• Living up to present demands of high CCC-levels/ compatible with ‘modern life (styles)’

  • Developed by (utility) companies/ providers in creative dialogue with end-users as co-producing civilians



MM Europe (Juuti and Katko, 2005)

D

C

Modernised Mixtures (MM) as alternative to either Centralised (C) or Decentralised (D) options for sustainable (waste) water systems


3 research on new configurations looking for technological and socio cultural projects of mm type
3. Research on new configurations: looking for technological and socio-cultural projects of MM-type

  • MISTRA PROJECT SWEDEN

  • EEAWAG RESEARCH ZURICH

  • WUR RESEARCH

  • GERMAN NETWORKS

  • UK…..


3 some trends in recent wscs research
3. Some trends in recent WSCS- research and socio-cultural projects of MM-type

  • Counterposing the ‘DeSaR’ paradigm and the Centralised Systems paradigm no longer fruitful: MM as alternative, emerging concept?

  • Sustainable WSCS-pilots to be developed in different urban settings (new/old; high/low density) at different socio-technical scales

  • Sustainable WSCS are conceived of primarily in technical terms, so there is a recognized need to develop a social/symbolic story-line for WSCS


4 who is going to organise the new configurations preliminary results of eet research project wur

Succes-stories of end-users constructing new networks of actors, including municipalities, water-boards, builders/ constructors, planners, and producers

Germany; Freiburg Okohaus

The Netherlands; Eva Lanxmeer; Kersetuin; Groene Dak etc.

Sweden: Stockholm, Mistra cases

Stories of partly or completely failed pilot-projects, initiated by (combinations of) Providers (and researchers)

Stroomdal Emmen; Wageningen Rustenburg; Swichum village; Leidsche Rijn Utrecht; Wageningen Noord-West etc.

4. Who is going to organise the new configurations?(Preliminary results of EET-research project WUR)


4 actors, including municipalities, water-boards, builders/ constructors, planners, and producers. Who is going to organise the new configurations, and how?Research on the Management of the ‘Blue Transition’ (KSI-Bsik):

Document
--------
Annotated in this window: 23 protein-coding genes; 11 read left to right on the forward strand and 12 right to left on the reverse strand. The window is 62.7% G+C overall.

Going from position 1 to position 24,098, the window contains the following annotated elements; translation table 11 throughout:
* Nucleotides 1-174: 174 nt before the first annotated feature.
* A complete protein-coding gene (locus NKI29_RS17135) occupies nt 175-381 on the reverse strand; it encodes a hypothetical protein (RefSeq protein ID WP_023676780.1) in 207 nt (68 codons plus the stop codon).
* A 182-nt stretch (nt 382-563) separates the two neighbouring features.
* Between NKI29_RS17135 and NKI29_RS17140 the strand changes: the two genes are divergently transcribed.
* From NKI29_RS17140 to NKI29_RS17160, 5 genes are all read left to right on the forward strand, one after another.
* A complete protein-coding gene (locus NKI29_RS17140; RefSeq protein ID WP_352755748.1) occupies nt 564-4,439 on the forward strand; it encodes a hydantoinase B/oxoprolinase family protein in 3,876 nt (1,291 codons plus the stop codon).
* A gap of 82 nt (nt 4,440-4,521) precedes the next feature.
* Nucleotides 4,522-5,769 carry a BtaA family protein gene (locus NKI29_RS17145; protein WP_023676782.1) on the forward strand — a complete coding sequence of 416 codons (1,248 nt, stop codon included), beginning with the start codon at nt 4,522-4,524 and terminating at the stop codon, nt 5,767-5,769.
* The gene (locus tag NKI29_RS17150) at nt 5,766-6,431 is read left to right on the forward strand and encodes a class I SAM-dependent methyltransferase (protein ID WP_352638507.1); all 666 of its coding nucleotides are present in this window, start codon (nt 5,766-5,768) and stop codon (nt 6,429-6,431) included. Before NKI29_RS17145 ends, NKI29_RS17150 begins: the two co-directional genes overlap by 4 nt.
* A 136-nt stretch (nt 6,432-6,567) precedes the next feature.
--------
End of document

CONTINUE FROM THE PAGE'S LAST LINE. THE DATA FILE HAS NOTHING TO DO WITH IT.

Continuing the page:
HYPOTHESIS/ discussion statement

  • “Sustainable niche projects of MM-type will NOT lead to regime-change over the next 15 years, ……unless

  • a meaningful link can be established between the new WSCS-technologies as being applied in provider-dominated networks on the one hand and citizen-consumers as end-users and co-producers of WSCS services on the other”


4 this story line has to be derived from the general direction of the blue transition

1970 WATER- PARADIGM 2000 actors, including municipalities, water-boards, builders/ constructors, planners, and producers

  • From:

  • DOING AWAY WITH =

  • making invisible

  • removing as fast as possible

  • detach from sensory

  • experience and perceptions

  • of citizen-consumers

  • To:

  • RETAIN AND USE =

  • make visible

  • keep and use as long as possible

  • reconnect to sensory experiences

  • and daily (consumption) routines

  • of citizen consumers

4. This ‘story-line’ has to be derived from the general direction of the ‘blue transition’


5 driving forces and main obstacles
5. Driving forces and main obstacles actors, including municipalities, water-boards, builders/ constructors, planners, and producers

  • WFD debate and policies in Europe

  • Hightened ‘water-awareness’ world-wide?

  • Integrated approach: connecting different utility systems and services

  • Increasing costs of ‘Serving and Being Served’

    • energy bills: sharp increase (300 euro next year)

    • sewage system renewal: extra costs (50% increase)

    • water quantity policies broadened (doubling of costs)

    • water quality services more expensive (doubling of price ?)


5 driving forces and main obstacles1
5. Driving forces and main obstacles actors, including municipalities, water-boards, builders/ constructors, planners, and producers

Consumers unwilling to pay for ‘the internalization of external costs?

WSS-providers using this as an argument/ excuse for not being pro-active in this field?

  • WSCS-services have been hidden away for too long and gained the status of basic/ normal rights

    (Water-services in between Potatoes and Cars?)


Thank you for your attention

THANK actors, including municipalities, water-boards, builders/ constructors, planners, and producersYOU FOR YOUR ATTENTION

Traces of water: UKWIR, London, 2005

Prof. dr. ir. Gert Spaargaren,

Environmental Policy Group

Wageningen University